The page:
/ Middle East …
Conservative Turkish women are turning their backs on Erdogan ahead of vote
Istanbul – Turkey’s May 14 elections are looking uncertain for Turkish President Recep Tayyip Erdogan amid a sluggish economy, young Turks less enamoured with the ruling AKP and an opposition that is finally united. Support from conservative women, usually a pillar of his voting base, is also looking less robust ahead of the vote. FRANCE 24 reports.
Emine*, a housewife, lives in the Basaksehir district in Istanbul, one of the many neighbourhoods transformed by the ruling AKP’s urbanisation policy. She was in her early 30s when then candidate Erdogan, who ran as an MP in a March 2003 by-election, emerged as a beacon of hope for women like her: veiled, conservative women who felt marginalised and even disregarded.
“I liked him a lot, and I liked the party as well,” Emine says, when asked why she has voted for Erdogan for the past 20 years.
The “AKP opened up new areas for conservative women by removing the headscarf ban”, Esra Ozcan tells FRANCE 24. The author of, “Mainstreaming the Headscarf: Islamist Politics and Women in the Turkish Media,” Ozcan cites the fact that veiled women can now serve as police officers, judges, university professors or elected political representatives – all of which was against the law unless they removed their headscarves until the AKP came to power.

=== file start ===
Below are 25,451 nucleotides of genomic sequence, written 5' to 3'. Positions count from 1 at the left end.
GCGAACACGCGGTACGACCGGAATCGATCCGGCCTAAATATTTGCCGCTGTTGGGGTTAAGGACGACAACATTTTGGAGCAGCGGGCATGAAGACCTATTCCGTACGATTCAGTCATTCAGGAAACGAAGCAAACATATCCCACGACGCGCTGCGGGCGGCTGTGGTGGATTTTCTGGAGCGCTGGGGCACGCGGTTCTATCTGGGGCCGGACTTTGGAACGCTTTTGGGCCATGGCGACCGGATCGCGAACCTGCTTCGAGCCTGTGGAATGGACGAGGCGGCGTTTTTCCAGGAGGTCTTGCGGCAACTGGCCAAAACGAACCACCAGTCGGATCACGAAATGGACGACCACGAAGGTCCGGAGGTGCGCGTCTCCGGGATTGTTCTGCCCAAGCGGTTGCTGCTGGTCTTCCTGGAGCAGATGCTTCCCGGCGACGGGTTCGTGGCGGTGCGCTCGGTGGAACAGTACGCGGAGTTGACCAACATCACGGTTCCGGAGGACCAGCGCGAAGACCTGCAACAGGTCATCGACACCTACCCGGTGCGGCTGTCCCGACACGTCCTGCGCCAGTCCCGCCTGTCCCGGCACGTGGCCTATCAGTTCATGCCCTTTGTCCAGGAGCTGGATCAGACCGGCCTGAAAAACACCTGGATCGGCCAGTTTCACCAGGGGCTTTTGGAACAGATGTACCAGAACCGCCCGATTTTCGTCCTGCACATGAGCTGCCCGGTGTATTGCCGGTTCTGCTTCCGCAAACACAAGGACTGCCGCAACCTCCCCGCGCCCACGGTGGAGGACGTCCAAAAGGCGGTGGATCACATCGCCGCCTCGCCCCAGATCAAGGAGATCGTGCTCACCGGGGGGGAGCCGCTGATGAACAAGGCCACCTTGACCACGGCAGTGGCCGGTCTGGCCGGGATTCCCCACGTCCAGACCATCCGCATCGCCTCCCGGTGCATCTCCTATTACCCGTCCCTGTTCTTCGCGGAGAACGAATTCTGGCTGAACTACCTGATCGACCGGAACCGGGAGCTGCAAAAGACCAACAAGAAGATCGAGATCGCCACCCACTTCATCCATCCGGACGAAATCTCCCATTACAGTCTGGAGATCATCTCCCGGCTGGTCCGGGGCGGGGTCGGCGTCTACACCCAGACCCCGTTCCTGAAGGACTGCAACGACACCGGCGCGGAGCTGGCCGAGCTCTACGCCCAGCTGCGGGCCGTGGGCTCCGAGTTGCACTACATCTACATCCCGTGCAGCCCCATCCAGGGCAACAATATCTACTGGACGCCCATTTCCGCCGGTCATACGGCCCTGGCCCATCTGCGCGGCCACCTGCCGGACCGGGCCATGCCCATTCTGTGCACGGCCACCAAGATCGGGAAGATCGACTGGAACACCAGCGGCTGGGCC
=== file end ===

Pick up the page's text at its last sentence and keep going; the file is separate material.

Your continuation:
“This is indeed a group that experienced an expansion of freedoms under [the] AKP,” says Ozcan, a senior professor of practice at Tulane University in New Orleans.
Murat Yetkin, a well-known Turkish editorialist, says one of the reasons that explains Erdogan’s extraordinary popular appeal in the early 2000s was the authoritarian tendencies of the ruling coalition at the time that employed openly anti-Islamic rhetoric targeting veiled women. By denouncing this trend, the young charismatic leader became the champion of conservative women who, from then on, formed an important base of his support.
But 20 years later, “Women have changed,” says Ozlem Zengin, vice president of the AKP bloc in the Turkish parliament.
Those who were among Erdogan’s most ardent supporters in the early years – Erdogan has been president of Turkey since 2014 – could turn their backs on him on May 14 for the country’s presidential and legislative elections.
Tradition and domestic violence
Erdogan often reminds the Turkish public of how he helped strike down the headscarf ban. He believes he has done more for women than many of his predecessors, although many deem that this measure alone was not enough.
Erdogan’s speeches reveal a traditional vision of women’s role in society: above all, a woman is a mother (to three children, if possible) who also takes care of the elderly. It is an ideal that remains unchanging even as the country experiences rapid urbanisation and modernisation.
In today’s Turkey, women – even those who wear the veil – want the same opportunities and working conditions as men.